Children who grow up poor in communities where some families have money, although perhaps not wealth, might feel different, as if something is peculiar about them, their siblings and parents. Over time, if economic conditions for some of these children do not change, the thought that it’s their lot in life to be poor could start to infiltrate their minds. If this happens, a cycle of poverty could work itself out in these children’s lives.

After all, most of us mimic one or more behaviors that our parents exhibited in front of us. If we hear how hard it is to land quality jobs, earning enough money to keep persistent bill collectors away from the door, everyday at home, in time, we might come to believe what we’re hearing is true. Add in the anger of one or more frustrated parents, and the weight of growing up becomes more clear.
If growing up poor isn’t too burdensome, too hard, as it manages not to be for Raymond Clarke, childhood friendships can help children who are growing up poor to incur a sense of hope, a belief that things will improve. It’s these friendships that can work to take some of the sting out of growing up poor. However, to break the cycle of growing up poor, children need to see, read about, hear about, etc. stories of everyday people who improved their financial situation after they became adults.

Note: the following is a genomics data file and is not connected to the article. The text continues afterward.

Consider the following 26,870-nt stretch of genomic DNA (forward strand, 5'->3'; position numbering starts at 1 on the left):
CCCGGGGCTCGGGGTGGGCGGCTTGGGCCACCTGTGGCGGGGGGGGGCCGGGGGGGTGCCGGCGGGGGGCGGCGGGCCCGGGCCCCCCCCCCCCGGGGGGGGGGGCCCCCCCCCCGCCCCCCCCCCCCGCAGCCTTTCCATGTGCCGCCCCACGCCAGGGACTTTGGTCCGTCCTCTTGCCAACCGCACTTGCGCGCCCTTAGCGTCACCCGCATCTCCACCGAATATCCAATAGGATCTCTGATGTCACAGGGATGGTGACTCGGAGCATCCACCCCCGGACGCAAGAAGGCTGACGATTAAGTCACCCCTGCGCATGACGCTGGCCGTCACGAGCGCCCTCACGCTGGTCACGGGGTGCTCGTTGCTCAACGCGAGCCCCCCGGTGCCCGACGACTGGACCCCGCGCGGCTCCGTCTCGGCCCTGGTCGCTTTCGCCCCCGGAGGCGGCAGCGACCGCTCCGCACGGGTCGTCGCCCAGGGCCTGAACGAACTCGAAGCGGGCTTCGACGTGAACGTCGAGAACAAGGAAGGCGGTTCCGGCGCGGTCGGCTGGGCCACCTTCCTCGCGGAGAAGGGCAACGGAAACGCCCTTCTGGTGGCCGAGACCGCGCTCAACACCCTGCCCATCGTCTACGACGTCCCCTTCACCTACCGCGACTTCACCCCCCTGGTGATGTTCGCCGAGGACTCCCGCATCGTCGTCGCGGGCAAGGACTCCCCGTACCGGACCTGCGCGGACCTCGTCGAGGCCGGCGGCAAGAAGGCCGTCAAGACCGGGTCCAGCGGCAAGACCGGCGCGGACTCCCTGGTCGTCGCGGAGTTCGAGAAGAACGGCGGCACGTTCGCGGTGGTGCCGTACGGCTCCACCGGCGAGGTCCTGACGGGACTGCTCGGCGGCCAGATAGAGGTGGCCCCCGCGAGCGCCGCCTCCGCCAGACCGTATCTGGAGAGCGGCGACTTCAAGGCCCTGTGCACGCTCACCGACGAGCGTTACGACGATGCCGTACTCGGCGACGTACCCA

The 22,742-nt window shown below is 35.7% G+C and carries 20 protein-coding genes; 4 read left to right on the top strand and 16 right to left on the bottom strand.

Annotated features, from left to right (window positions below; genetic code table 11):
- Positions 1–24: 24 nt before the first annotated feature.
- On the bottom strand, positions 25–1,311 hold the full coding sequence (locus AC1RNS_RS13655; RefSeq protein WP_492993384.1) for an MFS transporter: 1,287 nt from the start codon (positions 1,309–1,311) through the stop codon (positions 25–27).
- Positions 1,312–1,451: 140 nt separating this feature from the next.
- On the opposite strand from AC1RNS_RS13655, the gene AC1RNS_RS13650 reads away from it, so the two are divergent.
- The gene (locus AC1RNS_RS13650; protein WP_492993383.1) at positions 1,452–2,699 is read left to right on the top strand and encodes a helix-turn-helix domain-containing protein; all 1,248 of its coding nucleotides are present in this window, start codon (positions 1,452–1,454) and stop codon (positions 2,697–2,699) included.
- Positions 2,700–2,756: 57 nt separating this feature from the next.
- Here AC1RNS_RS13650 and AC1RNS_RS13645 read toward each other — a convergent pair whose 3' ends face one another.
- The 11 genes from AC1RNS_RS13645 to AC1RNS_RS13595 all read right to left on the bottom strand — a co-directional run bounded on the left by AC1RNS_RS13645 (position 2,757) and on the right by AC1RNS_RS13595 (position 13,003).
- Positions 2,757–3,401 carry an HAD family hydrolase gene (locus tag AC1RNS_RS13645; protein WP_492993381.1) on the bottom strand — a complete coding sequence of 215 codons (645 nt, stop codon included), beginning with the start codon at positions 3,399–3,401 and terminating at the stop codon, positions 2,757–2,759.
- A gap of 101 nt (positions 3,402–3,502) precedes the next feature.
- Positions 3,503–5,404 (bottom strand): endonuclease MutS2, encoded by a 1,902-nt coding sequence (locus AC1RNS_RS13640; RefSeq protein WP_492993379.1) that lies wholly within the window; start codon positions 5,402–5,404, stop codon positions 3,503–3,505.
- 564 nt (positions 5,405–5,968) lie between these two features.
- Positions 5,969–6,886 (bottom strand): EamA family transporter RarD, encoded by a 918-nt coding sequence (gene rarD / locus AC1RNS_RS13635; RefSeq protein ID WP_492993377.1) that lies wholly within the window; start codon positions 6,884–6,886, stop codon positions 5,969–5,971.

Without these occurrences, these positive rags-to-more than surviving stories, the weight of growing up poor could start to feel too heavy. After all, we all need positive experiences along-the-way to keep us encouraged to continue our journey in this world. It’s a reason the success of people who grew up poor empowers so many. It takes courage, persistence, vision, passion and commitment to change one’s life by great degrees. It also takes the support of one or more other people. As is made clear in Love Pour Over Me, we need each other.

Thank you for reading my blog. To learn what happens to Raymond, Brenda and the other characters in Love Pour Over Me, hop over to, B&, and get your copy of Love Pour Over Me today. And again I say – Thank You! Consider Love.

Sources: (Global Issues: Poverty Facts and Stats)

Mind tricks about love that could hold you back

By Denise Turney
Love is the most wonderful thing in the universe. It can’t be fully described. Words simply can’t give it definition, limiting it with vocabulary and human perception. Yet, we try.

Mahatma Gandhi said, “Where there is love there is life.” Lao Tzu shared, “Being deeply loved by someone gives you strength, while loving someone deeply gives you courage.”